French Muslims turn to Mecca-Cola
A French Muslim businessman has launched a 'committed' rival to Coke, called Mecca-Cola, and pledges proceeds to the Palestinians and peace organisations. Laurence Frost reports.
He has publicly undertaken to send proceeds from the sales of the drink to to peace organisations and a fund for the benefit of Palestinian children.
Shopkeepers in Saint Denis, a Paris suburb with a large North African immigrant population, say the stuff is now flying off their shelves.
"Since I started selling Mecca-Cola, consumption of Coca-Cola has fallen 80 percent," said Tahar Montathel, owner of the Golden Croissant bakery on the suburb's Avenue de la Republique.
"People are attracted by the idea of supporting the Palestinians."
Coca-Cola itself has played down the threat posed by Mecca-Cola and a growing number of imitators such as Muslim Up, which made its first appearance in French shops early March.
A company spokesman told French newspaper Le Figaro that Coca-Cola Europe did not expect to see anything like the fall in sales recorded in some Arab countries last year, as consumers turned their backs on American products in protest against the US-led invasion of Afghanistan and threats against Iraq.
"The boycott caused a 10-percent sales decline in some Arab countries in 2002, but no comparable phenomenon has been seen in Europe," the spokesman said.
That could still change, however - especially in a country like France, where an estimated five million Muslims account for more than eight percent of the total population.
All around the pedestrianised shopping district of Saint Denis, Mecca-Cola is on display wherever the world's best-known corporate icon used to be: in cafe windows, refrigerators and supermarket aisles.
Jobseeker Malik Bellahsene, 37, said he had taken the decision to stop buying Coca-Cola without hesitation.
"When you see what's happening over there, in Palestine, and how much the people are suffering, it's impossible not to want to give something," he said.
"The product is very good too," said another Mecca drinker, who identified himself only as Youcef, 26. "It has a taste somewhere between Coke's and Pepsi's."
But Montathel the baker believes Mecca's palatability is only a secondary selling point.
"Even if the taste hadn't been particularly good, I'm sure it would have been a success anyway," he said. "People identify with the product and want to give something to the Palestinian cause."
Mecca's Tunisian-born creator Mathlouthi is only too happy to agree, crediting an "overwhelming rejection of American hegemony and Israel's Zionist spirit" for his product's success.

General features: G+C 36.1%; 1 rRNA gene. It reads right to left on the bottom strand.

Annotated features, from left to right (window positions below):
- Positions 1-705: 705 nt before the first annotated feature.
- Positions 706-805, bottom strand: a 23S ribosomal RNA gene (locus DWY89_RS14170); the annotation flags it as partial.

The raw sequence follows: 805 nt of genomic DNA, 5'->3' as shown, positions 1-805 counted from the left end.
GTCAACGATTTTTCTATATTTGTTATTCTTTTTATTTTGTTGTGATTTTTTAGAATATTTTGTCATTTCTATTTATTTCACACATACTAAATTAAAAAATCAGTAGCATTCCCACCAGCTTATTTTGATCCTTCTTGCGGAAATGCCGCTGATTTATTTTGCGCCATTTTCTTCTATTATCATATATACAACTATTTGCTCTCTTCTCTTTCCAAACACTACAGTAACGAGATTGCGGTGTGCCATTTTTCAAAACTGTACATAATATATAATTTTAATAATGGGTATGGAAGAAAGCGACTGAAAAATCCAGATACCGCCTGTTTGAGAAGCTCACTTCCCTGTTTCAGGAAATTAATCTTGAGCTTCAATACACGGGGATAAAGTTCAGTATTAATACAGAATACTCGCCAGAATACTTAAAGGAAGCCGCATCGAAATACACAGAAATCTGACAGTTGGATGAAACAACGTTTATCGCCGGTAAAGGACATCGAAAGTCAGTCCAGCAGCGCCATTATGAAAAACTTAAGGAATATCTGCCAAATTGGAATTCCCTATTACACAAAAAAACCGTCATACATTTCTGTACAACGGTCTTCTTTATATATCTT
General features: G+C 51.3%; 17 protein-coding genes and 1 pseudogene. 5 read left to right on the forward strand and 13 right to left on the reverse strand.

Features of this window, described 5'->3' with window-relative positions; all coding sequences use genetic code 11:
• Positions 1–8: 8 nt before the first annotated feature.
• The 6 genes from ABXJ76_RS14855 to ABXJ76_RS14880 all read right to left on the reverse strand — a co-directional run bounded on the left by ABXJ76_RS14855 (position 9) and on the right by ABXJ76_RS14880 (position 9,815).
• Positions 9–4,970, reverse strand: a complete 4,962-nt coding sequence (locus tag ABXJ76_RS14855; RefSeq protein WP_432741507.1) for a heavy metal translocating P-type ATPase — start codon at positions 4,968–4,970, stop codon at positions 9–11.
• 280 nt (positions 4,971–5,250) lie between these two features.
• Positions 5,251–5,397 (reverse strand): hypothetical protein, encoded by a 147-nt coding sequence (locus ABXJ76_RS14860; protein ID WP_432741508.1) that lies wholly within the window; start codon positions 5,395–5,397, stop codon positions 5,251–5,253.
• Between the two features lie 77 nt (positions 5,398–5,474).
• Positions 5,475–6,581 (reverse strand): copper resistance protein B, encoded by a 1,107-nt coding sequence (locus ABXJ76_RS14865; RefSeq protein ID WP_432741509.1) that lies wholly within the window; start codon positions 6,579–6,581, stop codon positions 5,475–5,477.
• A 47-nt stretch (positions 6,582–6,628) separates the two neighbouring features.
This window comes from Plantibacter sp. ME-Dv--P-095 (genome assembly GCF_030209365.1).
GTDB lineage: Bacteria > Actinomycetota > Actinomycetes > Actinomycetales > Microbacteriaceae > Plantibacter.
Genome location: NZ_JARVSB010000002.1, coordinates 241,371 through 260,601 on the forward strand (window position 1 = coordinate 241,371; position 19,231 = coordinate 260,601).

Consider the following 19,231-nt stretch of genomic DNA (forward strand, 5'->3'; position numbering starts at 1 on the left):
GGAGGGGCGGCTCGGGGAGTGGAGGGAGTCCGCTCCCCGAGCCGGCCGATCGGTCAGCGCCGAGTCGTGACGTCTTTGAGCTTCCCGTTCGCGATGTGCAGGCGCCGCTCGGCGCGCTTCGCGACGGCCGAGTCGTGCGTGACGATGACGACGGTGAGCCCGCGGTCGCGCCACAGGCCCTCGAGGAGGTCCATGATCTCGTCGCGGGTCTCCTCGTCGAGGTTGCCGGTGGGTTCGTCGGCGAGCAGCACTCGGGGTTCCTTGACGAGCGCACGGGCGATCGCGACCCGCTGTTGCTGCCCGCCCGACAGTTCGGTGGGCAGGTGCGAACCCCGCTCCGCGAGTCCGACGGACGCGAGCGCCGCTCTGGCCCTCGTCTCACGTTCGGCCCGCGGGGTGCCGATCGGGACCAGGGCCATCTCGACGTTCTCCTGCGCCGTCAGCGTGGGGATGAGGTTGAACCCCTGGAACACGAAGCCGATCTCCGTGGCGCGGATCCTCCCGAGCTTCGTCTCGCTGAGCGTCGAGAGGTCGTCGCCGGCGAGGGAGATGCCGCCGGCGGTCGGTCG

Mathlouthi recently told AFP that one fifth of Mecca's profit was given to charity, and half of that to unspecified Palestinian cultural, educational and children's organisations.
"People have had enough of political correctness," he said. "They want a clear political commitment."
However, some Mecca-Cola drinkers - including Youcef - remain sceptical about the final destination of its profits.
"Everyone's talking about the success of Mecca-Cola and the millions of bottles sold," he said. "But what guarantees are there that the money is being sent to Palestine?"
Fatima, a 22-year-old business student, also has her doubts. "You can only support the initiative in principle," she said. "But I'm waiting to see whether part of the profit is really handed over to charities."
She also voiced ambivalence about Mathlouthi's marketing strategy, which saw the streets of Saint Denis plastered with bright red advertisements at the height of Ramadan, the Muslim religious festival.
"Frankly, I wonder whether he hasn't exploited a cause that Muslims identify with, to generate massive publicity for a product that isn't actually all that different from the original."
None of these doubts, however, are likely to halt the prodigious rise of Mecca-Cola — already on sale in 28 countries around the world, with four million bottles sold and another 14 million in the pipeline, according to Mathlouthi.
He is hoping to steal a march on rival "committed" colas — Britain's Qibla-Cola, Iran's Zamzam-Cola and French new entrant Muslim Up — in the race for global market share. A production plant is under construction in Dubai, with distribution rights across the Middle East.
Just four months after Mecca's launch, Mathlouthi may be on his way to usurping Coca-Cola's place in the world's Muslim countries and communities — a coup that arch-rival Pepsi and other soft drink makers could only dream of.
But his ambitions already stretch beyond toppling the one emblematic US brand; other western delicacies are already earmarked for appropriation in the name of Islam. Halal Fried Chicken would soon be on the menu, Mathlouthi pledged, washed down with Mecca-Cola-Coffee.